A century after women gained the right to vote with the ratification of the 19th Amendment, Americans say there’s more work to be done on gender equality, according to a new study.
Conducted by Pew Research, the study surveyed 3,143 Americans between March and April. The data acquired was then weighted to match the U.S. adult population by gender, age, education, race and ethnicity and other categories.
Here’s what they found:
Progress and Obstacles
Forty-nine percent of those surveyed said giving women the right to vote has been the single most important milestone in advancing the position of women.
Another 29 percent said of the Equal Pay Act as the most important milestone in advancing the position of women.
Twelve percent said the passage of the Family Medical Leave Act and 8 percent cited the availability of the birth control pill as the single most important milestone.
When respondents were asked what marker would signify gender equality, 45 percent said equal pay is something they would expect to see in a society where women have equal rights with men. Nineteen percent said no discrimination in hiring and promotion.
The study found that 78 percent of Americans favor adding the Equal Rights Amendment (ERA) to the U.S. Constitution. Women are more likely than men to say they strongly favor adding the amendment to the U.S. Constitution (39% vs. 31%).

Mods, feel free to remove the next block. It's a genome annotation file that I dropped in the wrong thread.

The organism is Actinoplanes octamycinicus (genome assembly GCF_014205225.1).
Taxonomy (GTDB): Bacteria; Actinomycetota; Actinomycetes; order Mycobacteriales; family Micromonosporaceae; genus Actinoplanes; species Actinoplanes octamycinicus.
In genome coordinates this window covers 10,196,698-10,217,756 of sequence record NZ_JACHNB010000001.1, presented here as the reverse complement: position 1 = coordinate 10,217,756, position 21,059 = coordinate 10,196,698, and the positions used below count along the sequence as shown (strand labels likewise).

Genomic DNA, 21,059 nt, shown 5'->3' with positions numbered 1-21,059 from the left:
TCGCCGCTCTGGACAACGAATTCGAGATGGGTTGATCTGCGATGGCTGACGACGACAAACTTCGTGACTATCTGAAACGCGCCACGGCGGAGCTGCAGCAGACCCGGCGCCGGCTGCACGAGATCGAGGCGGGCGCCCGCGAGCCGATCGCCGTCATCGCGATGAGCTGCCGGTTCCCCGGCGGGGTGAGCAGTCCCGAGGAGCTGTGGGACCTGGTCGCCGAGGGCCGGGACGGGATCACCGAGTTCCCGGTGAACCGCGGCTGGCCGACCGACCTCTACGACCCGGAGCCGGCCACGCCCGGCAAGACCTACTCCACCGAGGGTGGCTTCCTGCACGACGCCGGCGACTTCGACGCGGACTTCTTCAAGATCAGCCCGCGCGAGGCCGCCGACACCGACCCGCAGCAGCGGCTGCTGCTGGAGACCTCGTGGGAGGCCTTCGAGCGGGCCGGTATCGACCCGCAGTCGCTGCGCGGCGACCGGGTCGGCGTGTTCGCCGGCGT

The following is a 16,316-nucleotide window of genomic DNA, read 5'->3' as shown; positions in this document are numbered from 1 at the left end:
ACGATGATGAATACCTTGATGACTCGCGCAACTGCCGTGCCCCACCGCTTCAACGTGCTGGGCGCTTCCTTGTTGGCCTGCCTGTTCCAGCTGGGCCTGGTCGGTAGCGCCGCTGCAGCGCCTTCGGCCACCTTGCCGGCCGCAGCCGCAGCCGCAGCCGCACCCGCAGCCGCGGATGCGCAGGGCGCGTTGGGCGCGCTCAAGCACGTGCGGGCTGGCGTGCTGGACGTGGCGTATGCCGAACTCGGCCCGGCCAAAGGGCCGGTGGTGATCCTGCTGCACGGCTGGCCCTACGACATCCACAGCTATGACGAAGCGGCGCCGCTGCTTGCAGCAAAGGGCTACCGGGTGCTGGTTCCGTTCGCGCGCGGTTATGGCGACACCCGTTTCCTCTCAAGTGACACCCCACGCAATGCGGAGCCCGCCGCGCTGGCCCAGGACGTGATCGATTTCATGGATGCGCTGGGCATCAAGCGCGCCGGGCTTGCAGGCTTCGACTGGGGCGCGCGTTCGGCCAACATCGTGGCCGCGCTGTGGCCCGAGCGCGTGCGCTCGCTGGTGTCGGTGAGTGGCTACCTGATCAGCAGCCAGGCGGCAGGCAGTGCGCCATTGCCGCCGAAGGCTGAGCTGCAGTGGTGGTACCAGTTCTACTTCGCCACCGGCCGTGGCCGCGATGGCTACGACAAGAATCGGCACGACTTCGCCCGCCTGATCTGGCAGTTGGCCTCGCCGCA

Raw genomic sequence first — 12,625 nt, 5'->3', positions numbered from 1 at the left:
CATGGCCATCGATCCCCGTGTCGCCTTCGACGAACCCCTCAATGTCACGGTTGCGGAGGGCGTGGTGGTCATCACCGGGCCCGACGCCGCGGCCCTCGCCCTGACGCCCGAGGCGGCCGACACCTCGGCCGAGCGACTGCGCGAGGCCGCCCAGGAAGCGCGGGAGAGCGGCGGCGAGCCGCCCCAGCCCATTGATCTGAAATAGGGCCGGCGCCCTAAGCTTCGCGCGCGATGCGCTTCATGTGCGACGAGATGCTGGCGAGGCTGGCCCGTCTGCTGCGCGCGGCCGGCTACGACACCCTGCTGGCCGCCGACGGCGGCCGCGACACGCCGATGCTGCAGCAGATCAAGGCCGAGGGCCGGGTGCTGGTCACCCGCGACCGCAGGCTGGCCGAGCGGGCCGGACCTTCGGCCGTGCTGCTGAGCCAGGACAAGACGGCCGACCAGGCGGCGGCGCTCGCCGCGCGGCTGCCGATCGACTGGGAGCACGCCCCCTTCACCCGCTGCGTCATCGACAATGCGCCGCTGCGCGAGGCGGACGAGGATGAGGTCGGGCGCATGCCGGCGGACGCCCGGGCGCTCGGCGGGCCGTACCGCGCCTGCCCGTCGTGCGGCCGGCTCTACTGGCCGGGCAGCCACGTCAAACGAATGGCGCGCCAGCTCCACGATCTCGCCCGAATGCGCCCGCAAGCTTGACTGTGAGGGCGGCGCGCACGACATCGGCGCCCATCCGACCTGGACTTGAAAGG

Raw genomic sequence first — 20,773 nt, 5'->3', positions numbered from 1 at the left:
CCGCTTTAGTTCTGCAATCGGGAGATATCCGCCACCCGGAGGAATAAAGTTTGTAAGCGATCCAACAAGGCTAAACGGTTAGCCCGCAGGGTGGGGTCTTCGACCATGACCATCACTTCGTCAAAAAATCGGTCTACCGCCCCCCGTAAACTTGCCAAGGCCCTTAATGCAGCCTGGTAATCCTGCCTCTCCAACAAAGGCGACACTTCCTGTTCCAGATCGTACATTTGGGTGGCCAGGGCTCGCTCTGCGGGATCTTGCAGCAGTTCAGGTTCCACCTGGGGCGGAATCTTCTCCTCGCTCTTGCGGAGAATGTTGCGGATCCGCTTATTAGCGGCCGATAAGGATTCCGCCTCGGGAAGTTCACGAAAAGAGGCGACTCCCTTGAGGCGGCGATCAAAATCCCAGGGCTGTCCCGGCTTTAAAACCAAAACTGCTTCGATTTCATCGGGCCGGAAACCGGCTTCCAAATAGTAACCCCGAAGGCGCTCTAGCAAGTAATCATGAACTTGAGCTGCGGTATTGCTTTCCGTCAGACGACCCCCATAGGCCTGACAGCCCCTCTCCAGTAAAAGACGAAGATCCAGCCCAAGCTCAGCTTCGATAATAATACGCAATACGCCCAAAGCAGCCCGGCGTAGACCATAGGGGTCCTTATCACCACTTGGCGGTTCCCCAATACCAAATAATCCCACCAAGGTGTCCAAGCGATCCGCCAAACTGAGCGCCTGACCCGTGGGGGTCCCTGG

Despite the widespread support, 49 percent of Americans said the amendment wouldn’t have much impact on women’s rights across the country.
When it comes to obstacles of gender equality, 77 percent of respondents said sexual harassment was a major obstacle.
Other obstacles included were:
Women not having the same legal rights as men … 67%
Different expectations society has for men/women … 66%
Not enough women in positions of power … 64%
Family responsibilities … 43%
Men and women having different physical abilities … 19%
Women not working as hard as men … 13%
Feminism and Politics
According to the study, Americans feel that feminism has helped women at least a little.
64 … the percentage of white women who said that feminism helped them at least a little.
61 … the percentage of Black women who said that feminism helped them at least a little.
58 … the percentage of Hispanic women who said that feminism helped them at least a little.
Twenty-four percent of respondents said feminism has helped wealthy women a lot. Just 10 percent say it’s been equally helpful to poor women.
The Pew study also found that political ideology had an effect on how equality and the obstacles to obtaining gender equality.
Among respondents, Democrats are viewed as having contributed more to women’s rights.
Fifty-nine percent of say the Democratic Party has done at least a fair amount of to advance women’s rights compared to 37 percent who said the same of the Republican Party.
Eighty-six percent of Democrats or those who lean Democrat were more likely than Republicans or those who lean Republican to say that it’s very important for women to have equal rights with men (86% vs. 71%).
Twenty-two percent of respondents said that gender equality has come at the expense of men. Thirty-eight percent of Republican men and 25 percent of Republican women agreed compared to 19 percent of Democratic men and 12 percent of Democratic women.